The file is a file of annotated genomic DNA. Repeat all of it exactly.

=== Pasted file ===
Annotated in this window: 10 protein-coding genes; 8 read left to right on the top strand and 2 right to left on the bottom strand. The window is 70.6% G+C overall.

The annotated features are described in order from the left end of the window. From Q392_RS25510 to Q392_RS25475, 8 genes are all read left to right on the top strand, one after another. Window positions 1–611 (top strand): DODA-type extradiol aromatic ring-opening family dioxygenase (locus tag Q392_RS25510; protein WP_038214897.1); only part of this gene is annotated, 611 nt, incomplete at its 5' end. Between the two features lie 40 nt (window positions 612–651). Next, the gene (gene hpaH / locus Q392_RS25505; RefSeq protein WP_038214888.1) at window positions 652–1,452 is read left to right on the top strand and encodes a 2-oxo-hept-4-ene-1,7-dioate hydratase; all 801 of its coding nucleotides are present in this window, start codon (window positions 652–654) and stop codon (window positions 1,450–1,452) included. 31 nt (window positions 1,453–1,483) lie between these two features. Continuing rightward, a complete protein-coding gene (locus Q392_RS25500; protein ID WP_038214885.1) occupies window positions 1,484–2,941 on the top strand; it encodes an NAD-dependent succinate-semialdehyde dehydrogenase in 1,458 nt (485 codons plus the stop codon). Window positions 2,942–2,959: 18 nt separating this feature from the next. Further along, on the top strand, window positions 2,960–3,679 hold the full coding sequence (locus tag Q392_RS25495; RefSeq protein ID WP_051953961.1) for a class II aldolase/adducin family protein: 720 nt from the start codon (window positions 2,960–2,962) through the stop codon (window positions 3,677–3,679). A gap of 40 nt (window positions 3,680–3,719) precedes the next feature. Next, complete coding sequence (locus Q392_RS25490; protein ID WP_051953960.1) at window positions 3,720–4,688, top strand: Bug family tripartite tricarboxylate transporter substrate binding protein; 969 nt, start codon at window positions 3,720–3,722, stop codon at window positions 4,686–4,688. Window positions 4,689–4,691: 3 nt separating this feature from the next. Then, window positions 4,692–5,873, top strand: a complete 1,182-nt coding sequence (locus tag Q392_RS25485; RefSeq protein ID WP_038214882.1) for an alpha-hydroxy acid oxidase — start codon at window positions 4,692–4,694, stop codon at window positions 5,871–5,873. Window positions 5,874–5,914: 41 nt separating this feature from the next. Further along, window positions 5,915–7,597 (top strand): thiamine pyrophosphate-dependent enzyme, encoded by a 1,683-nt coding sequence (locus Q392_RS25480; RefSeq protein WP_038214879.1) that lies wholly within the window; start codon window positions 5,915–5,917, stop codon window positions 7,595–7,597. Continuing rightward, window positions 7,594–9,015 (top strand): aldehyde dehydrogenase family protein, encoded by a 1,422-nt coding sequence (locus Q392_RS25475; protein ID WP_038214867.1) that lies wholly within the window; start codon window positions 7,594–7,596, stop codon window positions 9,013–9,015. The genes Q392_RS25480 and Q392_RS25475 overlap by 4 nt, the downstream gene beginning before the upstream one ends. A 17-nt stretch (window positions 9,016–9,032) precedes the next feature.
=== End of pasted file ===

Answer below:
Annotated in this window: 10 protein-coding genes; 8 read left to right on the top strand and 2 right to left on the bottom strand. The window is 70.6% G+C overall.

The annotated features are described in order from the left end of the window. From Q392_RS25510 to Q392_RS25475, 8 genes are all read left to right on the top strand, one after another. Window positions 1–611 (top strand): DODA-type extradiol aromatic ring-opening family dioxygenase (locus tag Q392_RS25510; protein WP_038214897.1); only part of this gene is annotated, 611 nt, incomplete at its 5' end. Between the two features lie 40 nt (window positions 612–651). Next, the gene (gene hpaH / locus Q392_RS25505; RefSeq protein WP_038214888.1) at window positions 652–1,452 is read left to right on the top strand and encodes a 2-oxo-hept-4-ene-1,7-dioate hydratase; all 801 of its coding nucleotides are present in this window, start codon (window positions 652–654) and stop codon (window positions 1,450–1,452) included. 31 nt (window positions 1,453–1,483) lie between these two features. Continuing rightward, a complete protein-coding gene (locus Q392_RS25500; protein ID WP_038214885.1) occupies window positions 1,484–2,941 on the top strand; it encodes an NAD-dependent succinate-semialdehyde dehydrogenase in 1,458 nt (485 codons plus the stop codon). Window positions 2,942–2,959: 18 nt separating this feature from the next. Further along, on the top strand, window positions 2,960–3,679 hold the full coding sequence (locus tag Q392_RS25495; RefSeq protein ID WP_051953961.1) for a class II aldolase/adducin family protein: 720 nt from the start codon (window positions 2,960–2,962) through the stop codon (window positions 3,677–3,679). A gap of 40 nt (window positions 3,680–3,719) precedes the next feature. Next, complete coding sequence (locus Q392_RS25490; protein ID WP_051953960.1) at window positions 3,720–4,688, top strand: Bug family tripartite tricarboxylate transporter substrate binding protein; 969 nt, start codon at window positions 3,720–3,722, stop codon at window positions 4,686–4,688. Window positions 4,689–4,691: 3 nt separating this feature from the next. Then, window positions 4,692–5,873, top strand: a complete 1,182-nt coding sequence (locus tag Q392_RS25485; RefSeq protein ID WP_038214882.1) for an alpha-hydroxy acid oxidase — start codon at window positions 4,692–4,694, stop codon at window positions 5,871–5,873. Window positions 5,874–5,914: 41 nt separating this feature from the next. Further along, window positions 5,915–7,597 (top strand): thiamine pyrophosphate-dependent enzyme, encoded by a 1,683-nt coding sequence (locus Q392_RS25480; RefSeq protein WP_038214879.1) that lies wholly within the window; start codon window positions 5,915–5,917, stop codon window positions 7,595–7,597. Continuing rightward, window positions 7,594–9,015 (top strand): aldehyde dehydrogenase family protein, encoded by a 1,422-nt coding sequence (locus Q392_RS25475; protein ID WP_038214867.1) that lies wholly within the window; start codon window positions 7,594–7,596, stop codon window positions 9,013–9,015. The genes Q392_RS25480 and Q392_RS25475 overlap by 4 nt, the downstream gene beginning before the upstream one ends. A 17-nt stretch (window positions 9,016–9,032) precedes the next feature.